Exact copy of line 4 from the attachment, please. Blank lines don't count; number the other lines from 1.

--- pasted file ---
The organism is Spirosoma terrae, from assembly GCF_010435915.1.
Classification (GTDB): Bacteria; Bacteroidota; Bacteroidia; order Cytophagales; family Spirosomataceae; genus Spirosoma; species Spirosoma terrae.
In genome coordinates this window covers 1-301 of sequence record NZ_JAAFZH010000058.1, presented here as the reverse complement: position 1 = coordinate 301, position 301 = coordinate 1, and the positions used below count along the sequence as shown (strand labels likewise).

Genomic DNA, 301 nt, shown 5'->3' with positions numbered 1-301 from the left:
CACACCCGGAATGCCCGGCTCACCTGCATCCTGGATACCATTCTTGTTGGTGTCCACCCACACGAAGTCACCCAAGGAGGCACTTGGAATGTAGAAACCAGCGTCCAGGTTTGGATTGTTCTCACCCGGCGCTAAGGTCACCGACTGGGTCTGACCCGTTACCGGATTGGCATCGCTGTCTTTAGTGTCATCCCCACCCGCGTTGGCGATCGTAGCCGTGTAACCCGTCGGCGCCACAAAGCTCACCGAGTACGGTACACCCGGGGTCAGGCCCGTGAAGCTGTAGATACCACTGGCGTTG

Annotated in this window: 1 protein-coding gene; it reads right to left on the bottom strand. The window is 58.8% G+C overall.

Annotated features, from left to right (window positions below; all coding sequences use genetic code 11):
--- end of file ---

Genomic DNA, 301 nt, shown 5'->3' with positions numbered 1-301 from the left: